Generations after Germany has pulled itself together from the debacle of Nazism, beer remains part of German culture, tradition, and national pride. Although Germany does not consume the most beer per capita — a title that belongs squarely to the Czechs — Germans do consume large quantities of beer. Beer consumption has also been declining considerably. In the 1970s Germans “consumed 150 liters per capita annually, but current consumption is 106 liters per capita, a 30% decline,” (Fazel, Helay, Torras, and Saha). Drinking is normalized, commonplace, and rarely stigmatized in Germany. The legal drinking age for beer in Germany is 16, much younger than it is in the United States. Moreover, beer can be consumed in public and bought almost anywhere. “It’s not uncommon to see people drinking in parks, on the streets and even on public transport,” (“The Highs and Lows of Germany’s Drinking Culture”). Beer is also cheap in Germany, because beer is considered more of a food product than an alcoholic beverage. While Germans “accept price increases on all other goods, beer is sacred,” and the price rarely changes in a significant way (Raderberger Gruppe). Relative to the cost of living, the cost of beer in Germany is cheaper than anywhere else in Europe (“The Highs and Lows of Germany’s Drinking Culture”). Beer is considered as much a right as a privilege.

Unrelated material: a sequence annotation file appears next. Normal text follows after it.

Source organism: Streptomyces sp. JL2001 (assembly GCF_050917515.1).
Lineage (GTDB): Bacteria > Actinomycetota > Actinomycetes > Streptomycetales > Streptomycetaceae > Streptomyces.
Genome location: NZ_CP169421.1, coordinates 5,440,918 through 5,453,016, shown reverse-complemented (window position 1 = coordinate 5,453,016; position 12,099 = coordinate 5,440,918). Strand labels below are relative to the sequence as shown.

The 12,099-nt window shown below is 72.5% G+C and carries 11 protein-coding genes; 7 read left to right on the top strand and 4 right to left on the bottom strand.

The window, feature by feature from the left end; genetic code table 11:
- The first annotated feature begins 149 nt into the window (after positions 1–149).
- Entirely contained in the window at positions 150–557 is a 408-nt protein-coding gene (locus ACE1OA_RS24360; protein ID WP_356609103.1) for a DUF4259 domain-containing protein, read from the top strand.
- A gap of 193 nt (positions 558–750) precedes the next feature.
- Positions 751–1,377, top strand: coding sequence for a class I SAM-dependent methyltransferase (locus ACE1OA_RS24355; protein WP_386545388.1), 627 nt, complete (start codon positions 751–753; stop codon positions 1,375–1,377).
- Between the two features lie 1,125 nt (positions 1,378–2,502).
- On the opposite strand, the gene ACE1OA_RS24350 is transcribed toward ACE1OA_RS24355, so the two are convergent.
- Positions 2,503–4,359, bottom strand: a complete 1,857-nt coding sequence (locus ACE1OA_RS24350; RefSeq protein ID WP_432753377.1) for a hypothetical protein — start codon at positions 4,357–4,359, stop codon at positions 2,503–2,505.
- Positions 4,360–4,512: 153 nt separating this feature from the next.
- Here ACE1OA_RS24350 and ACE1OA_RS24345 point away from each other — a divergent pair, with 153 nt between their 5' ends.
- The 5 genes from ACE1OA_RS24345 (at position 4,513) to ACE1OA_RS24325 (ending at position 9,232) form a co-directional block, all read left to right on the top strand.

However, beer culture is changing in Germany. “More than 41 large- and 182 medium-sized breweries have closed since 2000…”Berlin, which sustained some 700 breweries in the early 19th century, now counts only about a dozen firms,” (Fazel, Helay, Torras, and Saha). There are several reasons for the decline in beer’s popularity in Germany. One is ironically related to the stranglehold the Reinheitsgebot itself had on German brewing innovation and creativity. While the law might have ensured quality control for much of German brewing history, the Reinheitsgebot prevented brewers from experimenting outside of the boundaries of their restrictive recipes. It wasn’t until May of 1987 that the European Court of Justice “struck down the Reinheitsgebot as an obstacle to free trade,” while allowing ingredients beyond the original beer brewed according to the Reinheitsgebot receive special treatment as a protected, ‘traditional food,” (Borak). By the time the law was struck down, the Reinheitsgebot had become so much a source of pride and tradition that German brewers did not expand beyond their comfort zones. While Belgium, England, and later, the United States became global producers of exciting new beer styles, Germany remained stuck in the past. This has caused younger generations to eschew beer as being perceived of as a drink for old people. As Fazel et al. put it, “the trend of microbreweries and craft beer is catching on, putting the larger producers in jeopardy.” Viewed from another angle, the emerging craft beer movement in Germany offers the beer loving nation its greatest opportunity to remain a world leader.